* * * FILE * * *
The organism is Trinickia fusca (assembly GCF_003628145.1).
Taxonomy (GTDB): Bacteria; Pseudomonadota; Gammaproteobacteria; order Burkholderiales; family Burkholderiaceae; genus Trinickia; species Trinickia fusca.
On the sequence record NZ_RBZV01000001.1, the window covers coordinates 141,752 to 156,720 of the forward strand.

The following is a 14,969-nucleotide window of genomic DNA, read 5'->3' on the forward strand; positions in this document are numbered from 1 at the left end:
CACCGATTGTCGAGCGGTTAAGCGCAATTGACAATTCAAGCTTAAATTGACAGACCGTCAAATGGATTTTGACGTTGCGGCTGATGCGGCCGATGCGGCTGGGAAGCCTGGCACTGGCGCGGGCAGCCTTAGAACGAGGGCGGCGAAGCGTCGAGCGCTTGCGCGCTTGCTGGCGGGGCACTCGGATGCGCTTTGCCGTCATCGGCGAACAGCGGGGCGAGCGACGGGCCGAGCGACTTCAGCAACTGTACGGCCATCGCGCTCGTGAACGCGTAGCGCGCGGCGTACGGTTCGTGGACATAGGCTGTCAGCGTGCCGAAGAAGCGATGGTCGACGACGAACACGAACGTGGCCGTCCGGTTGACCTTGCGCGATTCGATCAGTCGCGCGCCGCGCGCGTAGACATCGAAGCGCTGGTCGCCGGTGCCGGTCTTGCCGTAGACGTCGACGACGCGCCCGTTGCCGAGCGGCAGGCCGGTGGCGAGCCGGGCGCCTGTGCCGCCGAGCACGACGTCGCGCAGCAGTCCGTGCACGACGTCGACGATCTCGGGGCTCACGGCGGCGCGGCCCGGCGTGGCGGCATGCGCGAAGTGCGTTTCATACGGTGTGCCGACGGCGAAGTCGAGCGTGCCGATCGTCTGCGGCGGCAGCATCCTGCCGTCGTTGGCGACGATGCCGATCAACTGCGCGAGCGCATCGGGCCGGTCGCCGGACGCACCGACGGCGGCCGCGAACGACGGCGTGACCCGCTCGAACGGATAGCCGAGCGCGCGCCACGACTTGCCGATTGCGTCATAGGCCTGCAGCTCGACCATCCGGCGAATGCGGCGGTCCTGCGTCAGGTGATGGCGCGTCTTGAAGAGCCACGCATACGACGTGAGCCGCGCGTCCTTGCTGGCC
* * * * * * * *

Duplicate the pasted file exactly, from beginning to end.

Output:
The organism is Trinickia fusca (assembly GCF_003628145.1).
Taxonomy (GTDB): Bacteria; Pseudomonadota; Gammaproteobacteria; order Burkholderiales; family Burkholderiaceae; genus Trinickia; species Trinickia fusca.
On the sequence record NZ_RBZV01000001.1, the window covers coordinates 141,752 to 156,720 of the forward strand.

The following is a 14,969-nucleotide window of genomic DNA, read 5'->3' on the forward strand; positions in this document are numbered from 1 at the left end:
CACCGATTGTCGAGCGGTTAAGCGCAATTGACAATTCAAGCTTAAATTGACAGACCGTCAAATGGATTTTGACGTTGCGGCTGATGCGGCCGATGCGGCTGGGAAGCCTGGCACTGGCGCGGGCAGCCTTAGAACGAGGGCGGCGAAGCGTCGAGCGCTTGCGCGCTTGCTGGCGGGGCACTCGGATGCGCTTTGCCGTCATCGGCGAACAGCGGGGCGAGCGACGGGCCGAGCGACTTCAGCAACTGTACGGCCATCGCGCTCGTGAACGCGTAGCGCGCGGCGTACGGTTCGTGGACATAGGCTGTCAGCGTGCCGAAGAAGCGATGGTCGACGACGAACACGAACGTGGCCGTCCGGTTGACCTTGCGCGATTCGATCAGTCGCGCGCCGCGCGCGTAGACATCGAAGCGCTGGTCGCCGGTGCCGGTCTTGCCGTAGACGTCGACGACGCGCCCGTTGCCGAGCGGCAGGCCGGTGGCGAGCCGGGCGCCTGTGCCGCCGAGCACGACGTCGCGCAGCAGTCCGTGCACGACGTCGACGATCTCGGGGCTCACGGCGGCGCGGCCCGGCGTGGCGGCATGCGCGAAGTGCGTTTCATACGGTGTGCCGACGGCGAAGTCGAGCGTGCCGATCGTCTGCGGCGGCAGCATCCTGCCGTCGTTGGCGACGATGCCGATCAACTGCGCGAGCGCATCGGGCCGGTCGCCGGACGCACCGACGGCGGCCGCGAACGACGGCGTGACCCGCTCGAACGGATAGCCGAGCGCGCGCCACGACTTGCCGATTGCGTCATAGGCCTGCAGCTCGACCATCCGGCGAATGCGGCGGTCCTGCGTCAGGTGATGGCGCGTCTTGAAGAGCCACGCATACGACGTGAGCCGCGCGTCCTTGCTGGCC